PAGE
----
Lesbian, gay, bisexual, transgender (LGBT) rights in Greenland are very similar to those in Denmark. Same-sex sexual activity is legal, with an equal age of consent, and there are broad anti-discrimination laws. Furthermore, same-sex couples have access to registered partnerships, which provide them with nearly all of the rights provided to married opposite-sex couples. Nonetheless, same-sex couples cannot marry or jointly adopt.
In 1979, Denmark granted Greenland autonomy under the Home Rule Act, although it still influences the island's culture and politics.
As of 2014, a law is proposed that would extend the Danish 2012 same-sex marriage law to Greenland, in order to allow same-sex couples to marry in (state) church. It was originally proposed to go into effect on 1 July 2014, but discussions of the proposal were rescheduled for the autumn of 2014. Bishop Sofie Petersen is in favour of gay marriage.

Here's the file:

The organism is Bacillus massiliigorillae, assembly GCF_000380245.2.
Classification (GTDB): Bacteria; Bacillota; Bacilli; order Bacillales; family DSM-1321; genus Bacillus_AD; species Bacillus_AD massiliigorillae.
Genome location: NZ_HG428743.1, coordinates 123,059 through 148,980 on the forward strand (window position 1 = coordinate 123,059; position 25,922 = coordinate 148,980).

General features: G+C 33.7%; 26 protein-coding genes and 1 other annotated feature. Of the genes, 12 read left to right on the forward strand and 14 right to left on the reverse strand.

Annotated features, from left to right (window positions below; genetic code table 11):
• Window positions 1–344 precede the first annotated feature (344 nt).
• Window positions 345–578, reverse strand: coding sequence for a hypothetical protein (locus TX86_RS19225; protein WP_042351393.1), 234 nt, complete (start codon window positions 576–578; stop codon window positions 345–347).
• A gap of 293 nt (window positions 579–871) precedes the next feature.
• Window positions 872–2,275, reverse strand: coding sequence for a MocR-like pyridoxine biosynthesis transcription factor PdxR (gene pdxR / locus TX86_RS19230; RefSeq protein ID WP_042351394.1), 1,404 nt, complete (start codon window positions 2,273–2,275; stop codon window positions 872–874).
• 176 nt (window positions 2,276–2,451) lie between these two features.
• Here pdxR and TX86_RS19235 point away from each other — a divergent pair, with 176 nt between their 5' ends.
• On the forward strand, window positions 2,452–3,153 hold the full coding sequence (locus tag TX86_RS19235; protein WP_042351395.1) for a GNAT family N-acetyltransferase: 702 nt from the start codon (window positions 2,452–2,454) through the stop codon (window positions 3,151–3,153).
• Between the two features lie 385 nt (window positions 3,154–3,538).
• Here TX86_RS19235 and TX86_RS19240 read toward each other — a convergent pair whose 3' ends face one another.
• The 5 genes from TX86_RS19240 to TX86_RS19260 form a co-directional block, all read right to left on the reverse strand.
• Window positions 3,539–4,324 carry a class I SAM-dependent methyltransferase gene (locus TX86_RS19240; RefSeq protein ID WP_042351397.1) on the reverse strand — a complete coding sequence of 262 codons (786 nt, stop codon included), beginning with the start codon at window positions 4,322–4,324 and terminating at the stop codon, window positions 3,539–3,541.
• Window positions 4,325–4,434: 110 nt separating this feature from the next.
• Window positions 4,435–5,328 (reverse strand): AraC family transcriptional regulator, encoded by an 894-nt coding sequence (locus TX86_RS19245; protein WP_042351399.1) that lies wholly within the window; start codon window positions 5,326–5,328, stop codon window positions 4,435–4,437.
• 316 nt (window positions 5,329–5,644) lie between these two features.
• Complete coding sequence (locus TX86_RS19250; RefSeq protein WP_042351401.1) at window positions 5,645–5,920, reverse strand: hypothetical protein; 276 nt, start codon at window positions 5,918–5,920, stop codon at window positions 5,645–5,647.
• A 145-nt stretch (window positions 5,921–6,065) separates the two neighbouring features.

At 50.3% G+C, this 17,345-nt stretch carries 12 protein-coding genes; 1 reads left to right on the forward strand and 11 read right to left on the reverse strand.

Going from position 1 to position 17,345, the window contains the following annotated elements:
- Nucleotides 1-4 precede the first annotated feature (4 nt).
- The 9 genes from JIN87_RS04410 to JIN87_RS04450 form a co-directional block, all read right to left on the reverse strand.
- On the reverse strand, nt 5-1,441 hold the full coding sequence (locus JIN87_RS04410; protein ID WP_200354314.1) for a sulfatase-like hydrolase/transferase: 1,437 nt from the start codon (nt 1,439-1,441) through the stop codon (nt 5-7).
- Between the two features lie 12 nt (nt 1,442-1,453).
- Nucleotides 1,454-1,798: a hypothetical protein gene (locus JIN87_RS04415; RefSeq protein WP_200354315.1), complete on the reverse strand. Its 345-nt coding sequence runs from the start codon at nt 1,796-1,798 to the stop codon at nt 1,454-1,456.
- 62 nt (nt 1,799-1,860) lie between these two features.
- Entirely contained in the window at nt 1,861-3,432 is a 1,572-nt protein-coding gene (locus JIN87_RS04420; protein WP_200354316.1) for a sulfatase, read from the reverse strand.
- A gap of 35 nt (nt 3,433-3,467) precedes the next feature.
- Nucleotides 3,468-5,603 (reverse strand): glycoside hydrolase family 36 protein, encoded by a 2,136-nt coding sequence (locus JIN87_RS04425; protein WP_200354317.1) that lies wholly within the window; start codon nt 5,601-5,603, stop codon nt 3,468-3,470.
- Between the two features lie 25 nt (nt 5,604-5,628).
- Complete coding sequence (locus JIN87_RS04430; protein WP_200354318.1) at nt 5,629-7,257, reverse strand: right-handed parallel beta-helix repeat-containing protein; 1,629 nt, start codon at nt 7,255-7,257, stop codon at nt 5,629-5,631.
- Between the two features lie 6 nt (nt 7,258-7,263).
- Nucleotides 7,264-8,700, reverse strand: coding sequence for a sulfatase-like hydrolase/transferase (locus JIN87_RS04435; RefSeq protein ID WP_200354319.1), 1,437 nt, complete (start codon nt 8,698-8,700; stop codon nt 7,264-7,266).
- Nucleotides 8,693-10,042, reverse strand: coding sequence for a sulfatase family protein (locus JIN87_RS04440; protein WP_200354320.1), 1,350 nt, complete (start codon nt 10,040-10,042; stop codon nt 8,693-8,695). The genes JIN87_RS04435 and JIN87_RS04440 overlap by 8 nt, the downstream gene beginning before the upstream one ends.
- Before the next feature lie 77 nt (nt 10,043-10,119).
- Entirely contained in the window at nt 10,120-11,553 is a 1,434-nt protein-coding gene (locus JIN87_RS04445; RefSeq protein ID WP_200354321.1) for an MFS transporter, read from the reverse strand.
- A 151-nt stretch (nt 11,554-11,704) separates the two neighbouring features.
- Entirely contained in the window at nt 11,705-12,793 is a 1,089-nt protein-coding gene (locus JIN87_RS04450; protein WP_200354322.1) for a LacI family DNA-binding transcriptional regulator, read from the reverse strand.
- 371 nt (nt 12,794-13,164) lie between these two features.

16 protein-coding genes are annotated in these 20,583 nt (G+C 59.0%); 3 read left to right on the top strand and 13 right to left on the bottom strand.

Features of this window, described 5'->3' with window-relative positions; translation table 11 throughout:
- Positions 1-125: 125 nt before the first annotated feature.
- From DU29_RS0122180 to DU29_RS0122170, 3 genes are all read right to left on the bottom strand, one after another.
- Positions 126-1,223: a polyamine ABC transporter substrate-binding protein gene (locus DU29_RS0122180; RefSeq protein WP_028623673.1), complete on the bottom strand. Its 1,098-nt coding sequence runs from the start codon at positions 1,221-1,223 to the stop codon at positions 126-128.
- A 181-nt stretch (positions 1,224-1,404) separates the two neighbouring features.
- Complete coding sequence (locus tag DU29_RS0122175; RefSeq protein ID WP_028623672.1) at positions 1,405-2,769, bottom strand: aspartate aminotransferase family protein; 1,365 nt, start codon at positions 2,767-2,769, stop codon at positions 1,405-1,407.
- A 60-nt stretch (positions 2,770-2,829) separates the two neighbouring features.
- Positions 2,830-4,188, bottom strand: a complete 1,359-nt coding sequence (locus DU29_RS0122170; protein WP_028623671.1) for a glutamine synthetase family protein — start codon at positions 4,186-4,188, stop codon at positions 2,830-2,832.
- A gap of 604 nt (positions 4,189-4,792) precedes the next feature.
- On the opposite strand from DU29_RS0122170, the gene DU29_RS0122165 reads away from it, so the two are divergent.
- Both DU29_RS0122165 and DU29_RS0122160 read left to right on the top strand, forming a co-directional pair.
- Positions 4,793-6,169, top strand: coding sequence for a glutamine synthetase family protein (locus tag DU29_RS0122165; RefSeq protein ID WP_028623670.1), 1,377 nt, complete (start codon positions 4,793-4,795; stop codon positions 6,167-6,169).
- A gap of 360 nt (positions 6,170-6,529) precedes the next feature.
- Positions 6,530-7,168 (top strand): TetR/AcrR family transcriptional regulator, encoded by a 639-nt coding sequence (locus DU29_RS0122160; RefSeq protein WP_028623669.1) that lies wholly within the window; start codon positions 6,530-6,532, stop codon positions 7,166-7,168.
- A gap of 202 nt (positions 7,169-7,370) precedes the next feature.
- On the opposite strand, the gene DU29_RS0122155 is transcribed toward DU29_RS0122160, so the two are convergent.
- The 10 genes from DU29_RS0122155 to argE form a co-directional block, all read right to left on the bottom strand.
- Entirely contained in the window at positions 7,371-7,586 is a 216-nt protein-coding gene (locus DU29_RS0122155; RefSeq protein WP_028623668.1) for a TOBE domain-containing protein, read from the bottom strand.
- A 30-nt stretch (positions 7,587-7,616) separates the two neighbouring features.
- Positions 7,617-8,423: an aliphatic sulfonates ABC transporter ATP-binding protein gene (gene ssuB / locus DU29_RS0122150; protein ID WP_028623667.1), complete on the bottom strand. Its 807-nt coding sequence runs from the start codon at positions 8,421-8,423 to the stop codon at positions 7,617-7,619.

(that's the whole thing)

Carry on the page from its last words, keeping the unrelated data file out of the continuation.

There is no law on joint adoption. However, there is not only a chance at step-adoption, lesbians are also granted more parental rights than gay men, as a law regarding IVF for female couples was legalized in 2006.